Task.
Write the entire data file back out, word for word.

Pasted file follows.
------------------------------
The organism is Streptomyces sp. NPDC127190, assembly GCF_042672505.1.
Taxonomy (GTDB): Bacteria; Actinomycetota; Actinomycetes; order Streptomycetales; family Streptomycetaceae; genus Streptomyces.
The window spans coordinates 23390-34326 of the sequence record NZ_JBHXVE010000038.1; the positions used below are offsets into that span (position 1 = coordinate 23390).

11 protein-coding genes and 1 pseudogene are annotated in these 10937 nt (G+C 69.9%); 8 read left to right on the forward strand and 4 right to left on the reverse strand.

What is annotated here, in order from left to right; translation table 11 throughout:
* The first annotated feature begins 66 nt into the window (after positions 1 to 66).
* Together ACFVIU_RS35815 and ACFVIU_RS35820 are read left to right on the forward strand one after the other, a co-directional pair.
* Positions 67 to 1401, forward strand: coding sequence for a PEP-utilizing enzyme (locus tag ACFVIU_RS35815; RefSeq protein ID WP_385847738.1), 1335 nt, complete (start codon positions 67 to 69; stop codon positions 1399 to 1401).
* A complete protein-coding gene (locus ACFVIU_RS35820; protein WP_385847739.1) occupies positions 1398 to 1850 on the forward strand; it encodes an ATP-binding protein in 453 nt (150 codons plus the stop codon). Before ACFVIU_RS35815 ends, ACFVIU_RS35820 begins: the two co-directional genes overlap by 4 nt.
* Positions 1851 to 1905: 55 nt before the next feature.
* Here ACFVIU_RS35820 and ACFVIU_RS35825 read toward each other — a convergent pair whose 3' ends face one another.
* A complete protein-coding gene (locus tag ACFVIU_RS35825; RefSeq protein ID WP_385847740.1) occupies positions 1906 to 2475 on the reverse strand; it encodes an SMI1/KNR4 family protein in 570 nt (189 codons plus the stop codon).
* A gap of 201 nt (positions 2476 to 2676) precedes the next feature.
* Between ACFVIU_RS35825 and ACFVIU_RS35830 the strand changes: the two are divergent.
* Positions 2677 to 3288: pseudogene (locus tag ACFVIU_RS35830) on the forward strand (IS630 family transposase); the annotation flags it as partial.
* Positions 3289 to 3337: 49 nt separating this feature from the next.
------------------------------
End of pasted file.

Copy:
The organism is Streptomyces sp. NPDC127190, assembly GCF_042672505.1.
Taxonomy (GTDB): Bacteria; Actinomycetota; Actinomycetes; order Streptomycetales; family Streptomycetaceae; genus Streptomyces.
The window spans coordinates 23390-34326 of the sequence record NZ_JBHXVE010000038.1; the positions used below are offsets into that span (position 1 = coordinate 23390).

11 protein-coding genes and 1 pseudogene are annotated in these 10937 nt (G+C 69.9%); 8 read left to right on the forward strand and 4 right to left on the reverse strand.

What is annotated here, in order from left to right; translation table 11 throughout:
* The first annotated feature begins 66 nt into the window (after positions 1 to 66).
* Together ACFVIU_RS35815 and ACFVIU_RS35820 are read left to right on the forward strand one after the other, a co-directional pair.
* Positions 67 to 1401, forward strand: coding sequence for a PEP-utilizing enzyme (locus tag ACFVIU_RS35815; RefSeq protein ID WP_385847738.1), 1335 nt, complete (start codon positions 67 to 69; stop codon positions 1399 to 1401).
* A complete protein-coding gene (locus ACFVIU_RS35820; protein WP_385847739.1) occupies positions 1398 to 1850 on the forward strand; it encodes an ATP-binding protein in 453 nt (150 codons plus the stop codon). Before ACFVIU_RS35815 ends, ACFVIU_RS35820 begins: the two co-directional genes overlap by 4 nt.
* Positions 1851 to 1905: 55 nt before the next feature.
* Here ACFVIU_RS35820 and ACFVIU_RS35825 read toward each other — a convergent pair whose 3' ends face one another.
* A complete protein-coding gene (locus tag ACFVIU_RS35825; RefSeq protein ID WP_385847740.1) occupies positions 1906 to 2475 on the reverse strand; it encodes an SMI1/KNR4 family protein in 570 nt (189 codons plus the stop codon).
* A gap of 201 nt (positions 2476 to 2676) precedes the next feature.
* Between ACFVIU_RS35825 and ACFVIU_RS35830 the strand changes: the two are divergent.
* Positions 2677 to 3288: pseudogene (locus tag ACFVIU_RS35830) on the forward strand (IS630 family transposase); the annotation flags it as partial.
* Positions 3289 to 3337: 49 nt separating this feature from the next.